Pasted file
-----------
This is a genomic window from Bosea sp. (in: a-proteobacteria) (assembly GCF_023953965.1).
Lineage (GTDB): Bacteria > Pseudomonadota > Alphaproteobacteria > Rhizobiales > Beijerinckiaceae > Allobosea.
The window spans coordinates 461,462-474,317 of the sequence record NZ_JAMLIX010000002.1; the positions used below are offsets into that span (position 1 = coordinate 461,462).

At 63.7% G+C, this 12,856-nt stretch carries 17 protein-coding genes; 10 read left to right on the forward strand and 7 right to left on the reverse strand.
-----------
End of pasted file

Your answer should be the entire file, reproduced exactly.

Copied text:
This is a genomic window from Bosea sp. (in: a-proteobacteria) (assembly GCF_023953965.1).
Lineage (GTDB): Bacteria > Pseudomonadota > Alphaproteobacteria > Rhizobiales > Beijerinckiaceae > Allobosea.
The window spans coordinates 461,462-474,317 of the sequence record NZ_JAMLIX010000002.1; the positions used below are offsets into that span (position 1 = coordinate 461,462).

At 63.7% G+C, this 12,856-nt stretch carries 17 protein-coding genes; 10 read left to right on the forward strand and 7 right to left on the reverse strand.